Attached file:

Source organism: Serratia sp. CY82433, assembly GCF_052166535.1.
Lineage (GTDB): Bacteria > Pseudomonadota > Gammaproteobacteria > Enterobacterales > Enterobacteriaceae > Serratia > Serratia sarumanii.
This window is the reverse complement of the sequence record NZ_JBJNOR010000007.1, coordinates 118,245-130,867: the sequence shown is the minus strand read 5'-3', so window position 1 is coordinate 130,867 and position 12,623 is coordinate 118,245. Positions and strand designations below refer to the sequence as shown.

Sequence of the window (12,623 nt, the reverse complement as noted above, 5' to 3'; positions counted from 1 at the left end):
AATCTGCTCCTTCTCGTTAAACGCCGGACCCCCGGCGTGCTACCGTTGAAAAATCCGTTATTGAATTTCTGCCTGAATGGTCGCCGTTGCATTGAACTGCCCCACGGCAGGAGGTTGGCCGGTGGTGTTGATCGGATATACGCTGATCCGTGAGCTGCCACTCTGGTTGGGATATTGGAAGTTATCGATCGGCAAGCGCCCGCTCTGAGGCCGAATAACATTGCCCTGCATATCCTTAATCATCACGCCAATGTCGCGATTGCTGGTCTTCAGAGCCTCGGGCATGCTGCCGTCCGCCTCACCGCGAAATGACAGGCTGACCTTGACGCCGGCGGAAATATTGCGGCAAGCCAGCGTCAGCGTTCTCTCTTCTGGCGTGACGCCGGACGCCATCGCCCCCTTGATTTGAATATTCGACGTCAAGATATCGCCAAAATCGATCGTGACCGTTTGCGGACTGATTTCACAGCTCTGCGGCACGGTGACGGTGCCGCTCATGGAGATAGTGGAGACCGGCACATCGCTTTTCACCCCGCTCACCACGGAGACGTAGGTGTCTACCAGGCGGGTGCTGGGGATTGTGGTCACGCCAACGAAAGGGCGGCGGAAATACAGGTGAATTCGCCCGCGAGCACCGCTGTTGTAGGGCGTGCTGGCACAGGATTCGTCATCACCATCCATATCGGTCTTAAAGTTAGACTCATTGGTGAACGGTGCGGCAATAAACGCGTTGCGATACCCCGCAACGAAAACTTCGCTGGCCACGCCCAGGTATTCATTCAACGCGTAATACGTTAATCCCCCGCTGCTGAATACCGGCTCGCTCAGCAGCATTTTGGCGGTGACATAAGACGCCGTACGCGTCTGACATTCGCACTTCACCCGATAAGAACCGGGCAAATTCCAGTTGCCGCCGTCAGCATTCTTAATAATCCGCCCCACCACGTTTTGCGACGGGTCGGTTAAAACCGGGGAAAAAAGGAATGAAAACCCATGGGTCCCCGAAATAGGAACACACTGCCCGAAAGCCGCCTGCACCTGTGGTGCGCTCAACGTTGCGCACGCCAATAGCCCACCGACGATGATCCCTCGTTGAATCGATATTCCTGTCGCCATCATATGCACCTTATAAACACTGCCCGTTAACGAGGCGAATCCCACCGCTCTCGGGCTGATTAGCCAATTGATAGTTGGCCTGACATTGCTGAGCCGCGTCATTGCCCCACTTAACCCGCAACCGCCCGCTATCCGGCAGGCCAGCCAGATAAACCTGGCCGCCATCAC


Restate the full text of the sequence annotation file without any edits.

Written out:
Source organism: Serratia sp. CY82433, assembly GCF_052166535.1.
Lineage (GTDB): Bacteria > Pseudomonadota > Gammaproteobacteria > Enterobacterales > Enterobacteriaceae > Serratia > Serratia sarumanii.
This window is the reverse complement of the sequence record NZ_JBJNOR010000007.1, coordinates 118,245-130,867: the sequence shown is the minus strand read 5'-3', so window position 1 is coordinate 130,867 and position 12,623 is coordinate 118,245. Positions and strand designations below refer to the sequence as shown.

Sequence of the window (12,623 nt, the reverse complement as noted above, 5' to 3'; positions counted from 1 at the left end):
AATCTGCTCCTTCTCGTTAAACGCCGGACCCCCGGCGTGCTACCGTTGAAAAATCCGTTATTGAATTTCTGCCTGAATGGTCGCCGTTGCATTGAACTGCCCCACGGCAGGAGGTTGGCCGGTGGTGTTGATCGGATATACGCTGATCCGTGAGCTGCCACTCTGGTTGGGATATTGGAAGTTATCGATCGGCAAGCGCCCGCTCTGAGGCCGAATAACATTGCCCTGCATATCCTTAATCATCACGCCAATGTCGCGATTGCTGGTCTTCAGAGCCTCGGGCATGCTGCCGTCCGCCTCACCGCGAAATGACAGGCTGACCTTGACGCCGGCGGAAATATTGCGGCAAGCCAGCGTCAGCGTTCTCTCTTCTGGCGTGACGCCGGACGCCATCGCCCCCTTGATTTGAATATTCGACGTCAAGATATCGCCAAAATCGATCGTGACCGTTTGCGGACTGATTTCACAGCTCTGCGGCACGGTGACGGTGCCGCTCATGGAGATAGTGGAGACCGGCACATCGCTTTTCACCCCGCTCACCACGGAGACGTAGGTGTCTACCAGGCGGGTGCTGGGGATTGTGGTCACGCCAACGAAAGGGCGGCGGAAATACAGGTGAATTCGCCCGCGAGCACCGCTGTTGTAGGGCGTGCTGGCACAGGATTCGTCATCACCATCCATATCGGTCTTAAAGTTAGACTCATTGGTGAACGGTGCGGCAATAAACGCGTTGCGATACCCCGCAACGAAAACTTCGCTGGCCACGCCCAGGTATTCATTCAACGCGTAATACGTTAATCCCCCGCTGCTGAATACCGGCTCGCTCAGCAGCATTTTGGCGGTGACATAAGACGCCGTACGCGTCTGACATTCGCACTTCACCCGATAAGAACCGGGCAAATTCCAGTTGCCGCCGTCAGCATTCTTAATAATCCGCCCCACCACGTTTTGCGACGGGTCGGTTAAAACCGGGGAAAAAAGGAATGAAAACCCATGGGTCCCCGAAATAGGAACACACTGCCCGAAAGCCGCCTGCACCTGTGGTGCGCTCAACGTTGCGCACGCCAATAGCCCACCGACGATGATCCCTCGTTGAATCGATATTCCTGTCGCCATCATATGCACCTTATAAACACTGCCCGTTAACGAGGCGAATCCCACCGCTCTCGGGCTGATTAGCCAATTGATAGTTGGCCTGACATTGCTGAGCCGCGTCATTGCCCCACTTAACCCGCAACCGCCCGCTATCCGGCAGGCCAGCCAGATAAACCTGGCCGCCATCAC